Then there is the matter of “temporary surrender” for onward transfer of Mr Assange from Sweden to the USA, which would circumvent both the safeguards of a formal extradition process and the need for the UK’s agreement under the Framework Directive as the Surrendering State – as detailed in a letter to Kevin Rudd by Gareth Peirce, internationally respected human rights lawyer and Mr Assange’s brief in this case.

Back in June 2011 you felt that Gerard Batten MEP’s question about this issue was essentially a “what if” one as “there is nothing concrete on the table”. However, The Independent reported that informal, ‘back-room’ discussions between Sweden and the US about Julian Assange took place on 8 December 2010, the day after his voluntary arrest under the EAW. Please note also that the US Embassy in London declined to give a statement when asked directly about the use of temporary surrender by the Guardian newspaper. Sweden too has remained silent on the subject, although last month Swedish prosecutor Marianne Ny raised the possibility that Assange could be extradited from Sweden to the US, expressing little qualm about it.

The conditions of Private Bradley Manning’s pre-trial detention at the Quantico base in Virginia have been widely condemned as tantamount to torture – including in an open letter signed by 54 MEPs – and the US administration has repeatedly blocked UN Special Rapporteur on Torture Juan Mendez from having unmonitored access to fulfil his mandate to investigate Private Manning’s treatment. Since the Wikileaks release of the Guantanamo files there is no denying the fact that the United States operates a torture regime.

In view of the above, will you:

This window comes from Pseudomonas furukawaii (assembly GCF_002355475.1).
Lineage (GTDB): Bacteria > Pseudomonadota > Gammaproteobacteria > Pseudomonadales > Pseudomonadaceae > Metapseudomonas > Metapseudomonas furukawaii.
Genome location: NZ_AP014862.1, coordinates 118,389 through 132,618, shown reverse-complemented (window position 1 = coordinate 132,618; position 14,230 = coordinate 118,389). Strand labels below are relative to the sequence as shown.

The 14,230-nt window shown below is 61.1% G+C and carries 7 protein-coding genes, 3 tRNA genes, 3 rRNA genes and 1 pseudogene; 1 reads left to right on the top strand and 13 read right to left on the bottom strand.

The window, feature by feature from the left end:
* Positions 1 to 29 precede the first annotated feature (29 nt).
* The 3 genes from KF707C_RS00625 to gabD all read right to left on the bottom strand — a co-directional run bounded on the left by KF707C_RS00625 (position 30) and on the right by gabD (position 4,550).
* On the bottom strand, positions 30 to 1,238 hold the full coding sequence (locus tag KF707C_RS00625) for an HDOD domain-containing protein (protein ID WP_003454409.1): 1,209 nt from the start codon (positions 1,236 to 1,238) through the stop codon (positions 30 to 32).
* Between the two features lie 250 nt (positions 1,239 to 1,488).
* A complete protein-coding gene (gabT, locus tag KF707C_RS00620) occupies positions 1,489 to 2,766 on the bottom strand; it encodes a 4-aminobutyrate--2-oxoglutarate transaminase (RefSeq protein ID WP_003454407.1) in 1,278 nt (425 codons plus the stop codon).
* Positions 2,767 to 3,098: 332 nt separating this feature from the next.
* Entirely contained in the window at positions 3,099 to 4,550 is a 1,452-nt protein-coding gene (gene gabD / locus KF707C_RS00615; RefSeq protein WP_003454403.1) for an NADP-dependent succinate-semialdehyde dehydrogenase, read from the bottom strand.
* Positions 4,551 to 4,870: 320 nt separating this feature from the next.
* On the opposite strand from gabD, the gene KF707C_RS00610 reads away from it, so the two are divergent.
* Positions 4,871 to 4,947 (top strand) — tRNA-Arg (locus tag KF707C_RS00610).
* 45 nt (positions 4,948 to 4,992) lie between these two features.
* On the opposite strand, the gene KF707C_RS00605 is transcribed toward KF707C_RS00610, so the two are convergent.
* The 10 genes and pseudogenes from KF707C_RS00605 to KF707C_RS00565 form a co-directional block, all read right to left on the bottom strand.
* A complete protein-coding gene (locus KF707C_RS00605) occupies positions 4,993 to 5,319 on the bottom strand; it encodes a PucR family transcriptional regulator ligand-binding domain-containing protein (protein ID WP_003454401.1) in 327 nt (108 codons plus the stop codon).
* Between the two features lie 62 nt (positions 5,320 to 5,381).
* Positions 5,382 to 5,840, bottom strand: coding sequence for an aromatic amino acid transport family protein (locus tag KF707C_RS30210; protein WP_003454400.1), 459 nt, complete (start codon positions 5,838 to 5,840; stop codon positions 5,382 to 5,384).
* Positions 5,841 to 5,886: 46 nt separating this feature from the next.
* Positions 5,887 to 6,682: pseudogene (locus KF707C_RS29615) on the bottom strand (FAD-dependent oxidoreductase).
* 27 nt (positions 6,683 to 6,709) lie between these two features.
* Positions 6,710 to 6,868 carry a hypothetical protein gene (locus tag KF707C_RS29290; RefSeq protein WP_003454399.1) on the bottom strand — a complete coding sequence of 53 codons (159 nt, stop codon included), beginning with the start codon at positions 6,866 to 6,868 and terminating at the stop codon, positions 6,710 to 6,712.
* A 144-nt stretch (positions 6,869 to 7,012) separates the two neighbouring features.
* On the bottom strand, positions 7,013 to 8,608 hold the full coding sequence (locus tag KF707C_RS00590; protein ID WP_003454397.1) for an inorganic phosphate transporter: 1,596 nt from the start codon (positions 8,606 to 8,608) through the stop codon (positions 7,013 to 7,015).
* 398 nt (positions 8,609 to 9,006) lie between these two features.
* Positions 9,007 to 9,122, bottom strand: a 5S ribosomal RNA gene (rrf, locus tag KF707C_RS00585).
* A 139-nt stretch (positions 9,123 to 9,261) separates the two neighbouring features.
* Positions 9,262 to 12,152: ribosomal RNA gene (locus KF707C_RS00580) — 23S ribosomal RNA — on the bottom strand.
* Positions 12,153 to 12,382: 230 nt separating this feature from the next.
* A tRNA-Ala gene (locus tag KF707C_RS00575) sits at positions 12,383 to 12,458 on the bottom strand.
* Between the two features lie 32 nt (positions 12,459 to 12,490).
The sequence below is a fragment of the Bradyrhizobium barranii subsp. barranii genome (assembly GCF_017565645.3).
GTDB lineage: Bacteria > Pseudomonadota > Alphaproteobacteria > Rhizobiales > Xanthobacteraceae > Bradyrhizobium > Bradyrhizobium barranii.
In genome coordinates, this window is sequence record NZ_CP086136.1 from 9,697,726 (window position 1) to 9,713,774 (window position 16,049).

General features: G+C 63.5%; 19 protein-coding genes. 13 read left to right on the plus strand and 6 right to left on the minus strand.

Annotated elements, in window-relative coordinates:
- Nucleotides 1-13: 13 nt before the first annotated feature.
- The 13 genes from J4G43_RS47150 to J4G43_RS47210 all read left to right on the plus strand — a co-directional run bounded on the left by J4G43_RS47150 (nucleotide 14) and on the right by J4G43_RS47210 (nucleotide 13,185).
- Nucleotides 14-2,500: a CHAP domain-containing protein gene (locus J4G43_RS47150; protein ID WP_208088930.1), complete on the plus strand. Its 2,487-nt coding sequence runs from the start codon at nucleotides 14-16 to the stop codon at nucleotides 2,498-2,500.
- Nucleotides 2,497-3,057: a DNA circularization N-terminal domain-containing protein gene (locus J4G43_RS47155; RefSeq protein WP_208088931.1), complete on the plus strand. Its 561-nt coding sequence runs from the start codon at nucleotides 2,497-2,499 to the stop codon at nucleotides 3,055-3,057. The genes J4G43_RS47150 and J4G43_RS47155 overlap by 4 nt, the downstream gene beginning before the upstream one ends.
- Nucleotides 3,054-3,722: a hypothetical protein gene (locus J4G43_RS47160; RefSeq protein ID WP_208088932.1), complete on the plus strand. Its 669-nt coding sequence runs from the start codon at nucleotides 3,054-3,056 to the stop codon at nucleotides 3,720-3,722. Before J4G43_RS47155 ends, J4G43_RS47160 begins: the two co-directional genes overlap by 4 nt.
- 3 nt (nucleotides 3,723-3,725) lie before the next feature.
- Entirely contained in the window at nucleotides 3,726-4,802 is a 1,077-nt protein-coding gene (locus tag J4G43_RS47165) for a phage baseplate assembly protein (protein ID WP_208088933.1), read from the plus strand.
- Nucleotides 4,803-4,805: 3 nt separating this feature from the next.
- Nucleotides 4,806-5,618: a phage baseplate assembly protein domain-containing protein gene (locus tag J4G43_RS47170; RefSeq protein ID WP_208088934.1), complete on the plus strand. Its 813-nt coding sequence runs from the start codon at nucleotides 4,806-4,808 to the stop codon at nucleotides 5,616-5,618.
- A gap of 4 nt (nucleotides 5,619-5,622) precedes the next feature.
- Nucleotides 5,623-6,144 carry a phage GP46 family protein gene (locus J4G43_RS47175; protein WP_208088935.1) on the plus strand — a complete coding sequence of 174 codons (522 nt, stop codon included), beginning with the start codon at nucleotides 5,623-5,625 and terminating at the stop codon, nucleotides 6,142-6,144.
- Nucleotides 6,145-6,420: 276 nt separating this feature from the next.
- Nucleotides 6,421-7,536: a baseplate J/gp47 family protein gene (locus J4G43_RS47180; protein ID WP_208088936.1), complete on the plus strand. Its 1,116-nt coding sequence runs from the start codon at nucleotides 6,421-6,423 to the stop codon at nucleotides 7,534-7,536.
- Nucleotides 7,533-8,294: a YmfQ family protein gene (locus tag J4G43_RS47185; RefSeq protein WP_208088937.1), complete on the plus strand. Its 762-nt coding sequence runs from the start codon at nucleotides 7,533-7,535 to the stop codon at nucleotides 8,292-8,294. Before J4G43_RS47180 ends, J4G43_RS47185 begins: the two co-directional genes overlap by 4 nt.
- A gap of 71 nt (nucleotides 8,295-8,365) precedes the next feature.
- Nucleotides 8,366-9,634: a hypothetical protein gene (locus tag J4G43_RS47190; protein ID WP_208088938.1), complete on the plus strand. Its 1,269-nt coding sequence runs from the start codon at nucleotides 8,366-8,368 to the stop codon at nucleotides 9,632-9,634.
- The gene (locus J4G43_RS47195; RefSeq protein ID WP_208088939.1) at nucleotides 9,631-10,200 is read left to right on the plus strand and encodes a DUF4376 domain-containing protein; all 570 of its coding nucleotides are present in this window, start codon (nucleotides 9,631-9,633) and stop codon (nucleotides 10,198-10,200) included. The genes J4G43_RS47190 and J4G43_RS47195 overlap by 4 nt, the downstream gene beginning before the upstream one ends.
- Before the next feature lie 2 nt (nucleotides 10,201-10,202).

§ Call for Fredrik Reinfeldt to make a clear and unequivocal statement that Sweden will NOT use the temporary surrender mechanism to transfer Julian Assange to the United States. Extradition from the UK should be blocked until such statement is issued.

§ Join Council of Europe Commissioner for Human Rights Thomas Hammarberg’s calls for Sweden to stop relying on “diplomatic assurances” regarding detainee transfers (Recommendation 5 of his Country Visit report).

§ Remind Sweden of its legal obligation under Article 19.2 of the EU Charter of Fundamental Rights: “No one may be removed, expelled or extradited to a State where there is a serious risk that he or she would be subjected to the death penalty, torture or other inhuman or degrading treatment or punishment.”

§ Endorse the UK’s refusal to honour this EAW if Home Secretary Theresa May blocks Mr Assange’s extradition from the UK on the above grounds by virtue of her obligations under section 6 of the Human Rights Act 1998, as you did Austria’s refusal of the EAW to extradite Mikhail Golovatov to Lithuania, where he is seen as responsible for the deaths of 14 people.

Yours sincerely,

[name] [British/US/Australian citizen / Citizen of Europe]